What is White tea?
Since it is so lightly processed, white tea is considered one of the most delicate tea types. White tea is harvested before the leaves of the tea plant completely open, when the young buds are still covered in fine white hairs, hence the term “white.”
These buds and unfurled leaves from the tea plant’s newest growth are handpicked and dried quickly and meticulously, so the leaves do not oxidise as much as leaves harvested for green or black tea output. The leaves are only withered and gently rolled to make white tea. As a result, the drink is exceptionally light, pale in colour or blush in tone, and has mellow floral-fruity flavours. This low oxidation and limited processing results in some of the most delicate and fresh tea available.
What are the various types of white tea?
Today, many countries outside China are cultivating their own versions of white tea from other tea plant varieties. Some of the most popular white tea varieties include:
Silver Needle: A genuine Silver Needle is grown from the original varieties of China’s white tea plant in the Fujian province of China. It’s made from big, full buds that are coated in white, downy hairs, which give the tea its silver hue. Although today, most high-elevation tea-growing regions such as Arunachal Pradesh and Darjeeling cultivate Silver Needle white tea.
White peony: A newer form of white tea, white peony is grown in China and other parts of the world. It can be grown from a Chinese white tea bush or from a different variety. Some buds are usually mixed in with unfurled or barely opened young tea leaves.
Darjeeling White Tea: This variety is made from tea plants native to India’s Darjeeling region, rather than the original Chinese white tea plant variety. While the processing method is similar to that of Fujian white teas, the flavour profile varies significantly.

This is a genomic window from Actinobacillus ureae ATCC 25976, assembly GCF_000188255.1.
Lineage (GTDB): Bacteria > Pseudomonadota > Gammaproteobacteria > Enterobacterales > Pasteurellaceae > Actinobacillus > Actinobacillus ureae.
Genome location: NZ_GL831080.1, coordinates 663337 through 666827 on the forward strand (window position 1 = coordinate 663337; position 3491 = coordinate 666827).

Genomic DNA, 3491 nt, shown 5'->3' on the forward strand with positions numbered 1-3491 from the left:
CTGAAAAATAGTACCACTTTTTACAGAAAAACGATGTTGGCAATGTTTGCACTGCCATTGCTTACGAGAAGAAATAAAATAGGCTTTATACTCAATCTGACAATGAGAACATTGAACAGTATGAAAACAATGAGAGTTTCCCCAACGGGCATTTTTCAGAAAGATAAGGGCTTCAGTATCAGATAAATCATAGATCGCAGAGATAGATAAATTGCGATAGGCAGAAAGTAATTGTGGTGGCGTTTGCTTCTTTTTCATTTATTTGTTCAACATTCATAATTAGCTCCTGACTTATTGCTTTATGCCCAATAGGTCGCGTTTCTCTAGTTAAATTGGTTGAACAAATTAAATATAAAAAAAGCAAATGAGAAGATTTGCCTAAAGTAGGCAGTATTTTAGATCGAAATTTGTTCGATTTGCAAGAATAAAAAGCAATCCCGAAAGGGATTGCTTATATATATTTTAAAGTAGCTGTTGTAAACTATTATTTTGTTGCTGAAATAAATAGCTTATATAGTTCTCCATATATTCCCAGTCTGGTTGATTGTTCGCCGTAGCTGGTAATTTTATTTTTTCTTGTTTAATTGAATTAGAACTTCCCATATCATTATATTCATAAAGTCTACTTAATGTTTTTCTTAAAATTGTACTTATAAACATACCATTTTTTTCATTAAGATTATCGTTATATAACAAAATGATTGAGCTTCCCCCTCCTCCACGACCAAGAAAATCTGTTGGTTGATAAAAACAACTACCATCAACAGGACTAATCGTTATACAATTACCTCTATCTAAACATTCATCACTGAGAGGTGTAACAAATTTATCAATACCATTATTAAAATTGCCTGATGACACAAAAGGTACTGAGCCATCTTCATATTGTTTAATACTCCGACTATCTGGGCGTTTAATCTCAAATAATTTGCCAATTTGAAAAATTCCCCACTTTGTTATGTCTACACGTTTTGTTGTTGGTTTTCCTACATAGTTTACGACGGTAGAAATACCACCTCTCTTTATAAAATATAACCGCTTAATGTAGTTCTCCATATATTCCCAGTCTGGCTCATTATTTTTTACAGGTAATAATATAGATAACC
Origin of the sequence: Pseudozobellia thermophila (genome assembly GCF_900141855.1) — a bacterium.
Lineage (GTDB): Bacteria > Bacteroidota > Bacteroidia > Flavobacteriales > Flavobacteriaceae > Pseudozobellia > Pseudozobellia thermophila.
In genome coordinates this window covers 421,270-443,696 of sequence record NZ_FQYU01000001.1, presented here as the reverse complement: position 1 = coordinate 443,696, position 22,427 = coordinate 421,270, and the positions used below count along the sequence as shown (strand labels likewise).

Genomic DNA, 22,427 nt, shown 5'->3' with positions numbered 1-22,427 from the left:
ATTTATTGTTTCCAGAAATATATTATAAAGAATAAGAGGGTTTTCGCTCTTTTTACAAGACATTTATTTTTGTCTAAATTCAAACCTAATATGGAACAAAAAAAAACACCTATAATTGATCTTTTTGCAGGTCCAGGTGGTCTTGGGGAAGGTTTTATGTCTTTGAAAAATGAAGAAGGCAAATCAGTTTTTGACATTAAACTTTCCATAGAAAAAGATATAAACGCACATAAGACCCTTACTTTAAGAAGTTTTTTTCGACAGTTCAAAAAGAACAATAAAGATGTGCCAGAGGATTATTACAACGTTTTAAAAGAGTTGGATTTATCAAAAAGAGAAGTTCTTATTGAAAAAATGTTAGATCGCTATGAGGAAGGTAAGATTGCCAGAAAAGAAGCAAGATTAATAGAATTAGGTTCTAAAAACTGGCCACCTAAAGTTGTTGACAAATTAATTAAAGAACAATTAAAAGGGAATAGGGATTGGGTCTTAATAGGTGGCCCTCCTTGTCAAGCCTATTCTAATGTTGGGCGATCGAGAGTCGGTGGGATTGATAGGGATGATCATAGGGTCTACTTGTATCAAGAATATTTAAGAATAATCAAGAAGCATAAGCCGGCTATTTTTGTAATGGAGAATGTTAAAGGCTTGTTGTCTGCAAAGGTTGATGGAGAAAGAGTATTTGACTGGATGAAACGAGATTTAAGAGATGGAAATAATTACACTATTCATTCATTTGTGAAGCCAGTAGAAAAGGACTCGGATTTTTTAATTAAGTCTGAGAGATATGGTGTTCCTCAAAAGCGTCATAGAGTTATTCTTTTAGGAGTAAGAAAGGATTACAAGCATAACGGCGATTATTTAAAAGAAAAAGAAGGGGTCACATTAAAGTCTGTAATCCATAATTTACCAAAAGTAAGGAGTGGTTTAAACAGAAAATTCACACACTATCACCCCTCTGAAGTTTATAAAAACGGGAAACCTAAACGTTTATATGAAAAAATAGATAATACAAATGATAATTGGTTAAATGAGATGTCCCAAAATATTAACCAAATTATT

How much Caffeine does white tea have?
White tea, as opposed to green or black tea, is believed to contain less caffeine. The caffeine content of the original Fujian white tea plant, which is native to China, has been shown to be lower than that of other tea plants. However, other tea plant varieties grown for white tea around the world may not be as caffeine-free. According to some research, depending on where they were grown and how they were handled, white teas may contain as much as or more caffeine than green or black teas. Finally, the caffeine content of any beverage made from a caffeinated plant varies depending on a number of factors, such as where the plant was produced, how it was handled, and how it was brewed for your cup.
Five Benefits of White tea?
- Rich in antioxidants: Catechins, a form of polyphenol found in white tea, are abundant. Polyphenols are plant-based antioxidants. Antioxidants shield cells from the damaging effects of free radicals. Free radical damage in excess can be harmful to the body. It has been related to ageing, chronic inflammation, a compromised immune system, and a wide range of diseases. Thankfully, white tea tends to be one of the most powerful teas for countering free radicals. Indeed, studies show that white tea has antioxidant properties similar to green tea, which is well-known for its health benefits.
- May Reduce the Risk of Heart Diseases: Polyphenols contained in white tea can help to relax blood vessels, improve immunity, and prevent the oxidation of bad cholesterol. These elements can assist in lowering the risk of heart disease.
- Could Help You Lose Weight: Caffeine and catechins like EGCG are abundant in white tea. These two compounds can work together to help the body burn fat and increase metabolism.
- May Lower the Risk of Insulin Resistance: Insulin resistance is a dangerous disorder that has been connected to a number of chronic diseases. Polyphenols, such as those present in white tea, have been shown in studies to reduce the risk of insulin resistance and enhance blood sugar regulation.
- Helps Combat Skin Aging: White tea and its constituents can help to protect the skin from the effects of ageing. This involves both external and internal damage caused by cellular components that can affect the skin’s fibre network.
How to make Iced White tea
White tea can be consumed chilled as well. Let’s look at a recipe for the same.
- Place tea bags in a heatproof jug. Pour in 1 litre (4 cups) boiling water and allow to steep for 3-5 minutes. Remove tea bags. Add honey to taste, if desired, and stir to combine. Place in the fridge to chill.
- Add lemon wedges and mint sprigs to the jug. Allow standing for 1-2 minutes to infuse, then serve in glasses with extra lemon wedges and mint.
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